Latin jazz summer packages usually do well at the box office in Los Angeles, and last week’s Latin Jazz Explosion reinforced the point, selling out all 17, 979 seats, according to Bowl management. Musically, the evening gradually gathered a head of steam from a dead start, with the ageless showman Tito Puente topping everyone as usual at the close.
Things didn’t seem sohot at the beginning, with veteran bandleader/pianist Eddie Palmieri trapped behind a horrible electric piano, saddled with a muddled Latin percussion team and a new electric bass player. The result was a heavy, soggy mess, temporarily brightened by trumpeter Brian Lynch’s pointed solos and Donald Harrison’s attempts to play be-bop sax over the leaden groove.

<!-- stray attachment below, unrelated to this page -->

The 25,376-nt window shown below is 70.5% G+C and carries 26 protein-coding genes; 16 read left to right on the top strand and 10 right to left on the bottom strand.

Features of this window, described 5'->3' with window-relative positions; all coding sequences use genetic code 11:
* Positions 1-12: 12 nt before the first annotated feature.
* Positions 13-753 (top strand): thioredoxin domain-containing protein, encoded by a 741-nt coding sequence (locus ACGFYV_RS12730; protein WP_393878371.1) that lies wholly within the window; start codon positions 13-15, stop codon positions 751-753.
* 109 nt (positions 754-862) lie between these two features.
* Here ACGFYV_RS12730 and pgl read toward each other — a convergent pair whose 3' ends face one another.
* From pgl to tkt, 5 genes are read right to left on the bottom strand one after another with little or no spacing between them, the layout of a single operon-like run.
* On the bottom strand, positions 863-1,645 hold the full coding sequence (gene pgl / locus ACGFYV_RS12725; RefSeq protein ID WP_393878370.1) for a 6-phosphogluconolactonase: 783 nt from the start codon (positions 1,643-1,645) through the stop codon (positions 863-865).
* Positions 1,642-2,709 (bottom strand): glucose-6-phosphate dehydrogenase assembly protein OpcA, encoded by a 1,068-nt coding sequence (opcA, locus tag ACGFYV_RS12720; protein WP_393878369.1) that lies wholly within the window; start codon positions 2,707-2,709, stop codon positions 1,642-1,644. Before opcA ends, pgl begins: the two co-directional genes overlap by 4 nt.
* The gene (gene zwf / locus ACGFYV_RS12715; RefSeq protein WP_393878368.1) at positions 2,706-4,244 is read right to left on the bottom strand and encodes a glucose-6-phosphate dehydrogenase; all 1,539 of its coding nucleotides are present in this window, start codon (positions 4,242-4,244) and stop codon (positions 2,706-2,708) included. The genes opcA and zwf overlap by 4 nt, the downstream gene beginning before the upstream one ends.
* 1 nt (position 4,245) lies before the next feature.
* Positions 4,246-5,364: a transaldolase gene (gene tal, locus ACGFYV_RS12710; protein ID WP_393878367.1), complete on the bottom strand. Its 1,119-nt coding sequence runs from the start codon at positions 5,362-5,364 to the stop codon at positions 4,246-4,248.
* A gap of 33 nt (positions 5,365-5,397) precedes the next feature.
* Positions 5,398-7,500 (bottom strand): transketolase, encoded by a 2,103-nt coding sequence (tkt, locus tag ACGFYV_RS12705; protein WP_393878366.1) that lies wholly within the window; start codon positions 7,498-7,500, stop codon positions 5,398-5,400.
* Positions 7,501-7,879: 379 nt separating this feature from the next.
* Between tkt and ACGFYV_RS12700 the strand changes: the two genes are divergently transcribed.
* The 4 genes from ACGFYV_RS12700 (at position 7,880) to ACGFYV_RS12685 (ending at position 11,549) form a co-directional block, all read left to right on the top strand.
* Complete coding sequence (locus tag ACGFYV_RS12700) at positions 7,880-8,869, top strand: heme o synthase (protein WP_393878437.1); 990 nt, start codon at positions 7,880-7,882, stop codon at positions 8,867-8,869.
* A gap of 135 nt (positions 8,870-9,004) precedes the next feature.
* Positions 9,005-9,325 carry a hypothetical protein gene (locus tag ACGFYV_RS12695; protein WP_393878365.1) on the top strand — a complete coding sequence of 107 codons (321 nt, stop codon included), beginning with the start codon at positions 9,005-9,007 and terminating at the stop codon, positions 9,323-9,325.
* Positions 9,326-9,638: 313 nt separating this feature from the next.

For Ruben Blades, singer/actor/politician, the Bowl gig may have been a farewell as he plans to return to Panama and possibly make a run for the presidency of that country. But it didn’t sound as if Blades is ready to hang up his maracas, not from the vigorous punch of his vocals, nor his spoken desire to return to the Bowl sooner than his last appearance (1989).
Seis del Solar, dominated by synthesizers crunching against the percussion, delivered the goods with a propulsive urgency missing from the Palmieri set. Blades continues to field a first-rate, jazz-drenched front line, anchored by the hard-nosed alto sax of Bobby Porcelli and Mario Rivera’s sterling work on flute and sax.
But Puente, the 70-year-old timbales king, still kept his hand on the pulse of the throng, trotting out his hit “Oye Como Va” yet again, and with uncondescending gusto.